Rare Antelope on Brink of Extinction, Scientists Say

By John Roach
for National Geographic News
April 25, 2003

Male saiga antelopes face a serious problem that threatens to push them over the brink of extinction: so many females, so little time.

The global population of this antelope, native to the steppes and deserts of Central Asia and the Pre-Caspian region of Europe, has fallen by 80 percent to approximately 50,000. In the mid-1970s, the peak population was more than 1,250,000. Of the saiga antelopes that remain, most are female.

The males simply cannot mate with enough females to maintain a viable population, said Eleanor Milner-Gulland, a conservation scientist at Imperial College London in England.

"The population is crashing at the moment, losing 50 percent of its individuals a year," she said. "This is a rapid trajectory towards extinction."

Milner-Gulland and colleagues from Russia and Kazakhstan published a report on the reproductive collapse of the saiga antelope (Saiga tatarica) in the March 13 issue of the journal Nature.

The primary reason for the collapse is over-hunting by rural communities that were economically devastated following the breakup of the Soviet Union. Rural farmers hunt both sexes of the three foot (one meter) tall antelopes to feed their families.

The animals have long noses and short, pointed antlers. Gangs of poachers zip around the countryside on motorcycles shooting the males for their horns, which sell for as much as U.S.$100 in China where they are used to treat heart disease, fever, stroke and other conditions.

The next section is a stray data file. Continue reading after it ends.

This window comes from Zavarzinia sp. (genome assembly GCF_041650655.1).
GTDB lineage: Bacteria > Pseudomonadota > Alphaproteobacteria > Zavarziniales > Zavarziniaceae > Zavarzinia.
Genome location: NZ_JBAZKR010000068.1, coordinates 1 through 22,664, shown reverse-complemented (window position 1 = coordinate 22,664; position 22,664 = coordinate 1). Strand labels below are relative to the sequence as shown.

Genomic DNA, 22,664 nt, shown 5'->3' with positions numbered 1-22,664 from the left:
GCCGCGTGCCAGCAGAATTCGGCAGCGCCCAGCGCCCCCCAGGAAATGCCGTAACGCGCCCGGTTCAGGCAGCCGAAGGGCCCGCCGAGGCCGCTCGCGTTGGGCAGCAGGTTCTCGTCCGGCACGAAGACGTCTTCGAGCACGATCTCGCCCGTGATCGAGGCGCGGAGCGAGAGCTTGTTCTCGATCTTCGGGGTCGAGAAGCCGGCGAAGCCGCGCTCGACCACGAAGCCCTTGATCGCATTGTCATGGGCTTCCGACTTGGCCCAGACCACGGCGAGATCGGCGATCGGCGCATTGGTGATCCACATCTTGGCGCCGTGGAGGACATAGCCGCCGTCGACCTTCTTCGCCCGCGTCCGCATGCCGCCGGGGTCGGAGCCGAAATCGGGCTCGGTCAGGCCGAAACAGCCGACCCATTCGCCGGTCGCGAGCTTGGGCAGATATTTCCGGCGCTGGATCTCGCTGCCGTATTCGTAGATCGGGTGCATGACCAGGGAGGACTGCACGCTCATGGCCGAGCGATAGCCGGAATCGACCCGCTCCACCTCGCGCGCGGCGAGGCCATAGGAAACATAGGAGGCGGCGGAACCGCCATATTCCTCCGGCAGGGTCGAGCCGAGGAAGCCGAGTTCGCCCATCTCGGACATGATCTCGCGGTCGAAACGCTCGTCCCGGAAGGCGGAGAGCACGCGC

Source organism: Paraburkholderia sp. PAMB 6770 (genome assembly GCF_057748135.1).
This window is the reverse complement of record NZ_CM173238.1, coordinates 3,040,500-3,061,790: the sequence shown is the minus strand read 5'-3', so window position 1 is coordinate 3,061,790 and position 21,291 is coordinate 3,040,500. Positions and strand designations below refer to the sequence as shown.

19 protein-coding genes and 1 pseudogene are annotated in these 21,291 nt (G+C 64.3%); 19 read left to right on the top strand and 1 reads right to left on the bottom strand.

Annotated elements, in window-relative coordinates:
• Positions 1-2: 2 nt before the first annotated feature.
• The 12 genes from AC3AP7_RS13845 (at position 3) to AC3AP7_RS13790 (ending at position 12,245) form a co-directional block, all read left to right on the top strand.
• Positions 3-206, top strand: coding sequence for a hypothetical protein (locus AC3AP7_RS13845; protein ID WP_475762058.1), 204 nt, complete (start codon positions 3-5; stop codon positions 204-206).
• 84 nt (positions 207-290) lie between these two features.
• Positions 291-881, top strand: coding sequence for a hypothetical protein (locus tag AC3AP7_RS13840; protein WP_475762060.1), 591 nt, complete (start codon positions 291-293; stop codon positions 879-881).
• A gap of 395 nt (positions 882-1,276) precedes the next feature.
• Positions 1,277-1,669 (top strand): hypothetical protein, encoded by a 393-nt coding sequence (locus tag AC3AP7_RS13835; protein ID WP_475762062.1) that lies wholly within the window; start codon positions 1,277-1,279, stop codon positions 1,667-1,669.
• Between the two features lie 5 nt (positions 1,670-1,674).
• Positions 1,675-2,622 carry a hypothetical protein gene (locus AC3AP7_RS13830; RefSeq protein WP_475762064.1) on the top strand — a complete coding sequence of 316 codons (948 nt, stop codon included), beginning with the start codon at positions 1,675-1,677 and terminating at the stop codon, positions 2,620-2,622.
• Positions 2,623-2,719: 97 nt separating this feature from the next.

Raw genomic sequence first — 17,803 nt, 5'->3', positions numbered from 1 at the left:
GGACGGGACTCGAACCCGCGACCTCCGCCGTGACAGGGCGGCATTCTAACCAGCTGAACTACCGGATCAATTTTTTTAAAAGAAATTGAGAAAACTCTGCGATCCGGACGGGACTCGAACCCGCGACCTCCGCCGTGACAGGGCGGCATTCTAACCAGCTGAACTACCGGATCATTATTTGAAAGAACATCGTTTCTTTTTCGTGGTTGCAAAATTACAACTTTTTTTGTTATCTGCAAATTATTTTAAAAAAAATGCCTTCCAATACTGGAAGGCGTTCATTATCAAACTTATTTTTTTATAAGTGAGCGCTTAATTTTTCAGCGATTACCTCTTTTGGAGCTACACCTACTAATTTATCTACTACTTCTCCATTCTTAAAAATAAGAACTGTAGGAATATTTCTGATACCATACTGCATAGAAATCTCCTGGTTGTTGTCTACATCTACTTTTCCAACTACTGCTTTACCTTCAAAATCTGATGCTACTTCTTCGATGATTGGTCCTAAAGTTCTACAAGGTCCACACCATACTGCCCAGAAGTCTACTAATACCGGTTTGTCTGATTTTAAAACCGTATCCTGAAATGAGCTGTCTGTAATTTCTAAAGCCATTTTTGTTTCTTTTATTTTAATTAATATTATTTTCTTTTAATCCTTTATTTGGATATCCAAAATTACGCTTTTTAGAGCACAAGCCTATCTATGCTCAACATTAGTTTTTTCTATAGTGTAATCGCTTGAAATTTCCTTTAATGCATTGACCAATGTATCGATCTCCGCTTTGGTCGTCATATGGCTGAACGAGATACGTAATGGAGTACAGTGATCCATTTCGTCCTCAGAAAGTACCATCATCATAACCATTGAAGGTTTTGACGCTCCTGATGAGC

The disproportionate hunting of the males for their horns has caused an imbalance of the sexes. Competition for the few males is now so fierce that dominant females actively push young, would-be mothers out of the picture. Such behavior in a harem-breeding species has never before been observed, said Milner-Gulland.

In 2002, the saiga antelope was listed as Critically Endangered by The World Conservation Union (IUCN) and listed on Appendix II of the Convention of Migratory Species. Conservationists argue that unless national anti-poaching laws are enforced, the species may be extinct within the next few years.

"At the end of the day, people will end up hunting saiga if there are no other options for them, so part of the answer also lies in ensuring that the people living closest to the saiga can recognize the need for their long-term protection," said Abigail Entwistle, a zoologist with Fauna & Flora International, a conservation organization in Cambridge, England.

Too Many Females

The saiga antelope once roamed the open lands of Europe and Central Asia from Ukraine to Mongolia in herds of up to 100,000 animals. Migrations covered up to 621 miles (1000 kilometers) between their summer and winter feeding grounds. A male antelope traditionally maintains a harem of 12 to 30 females.

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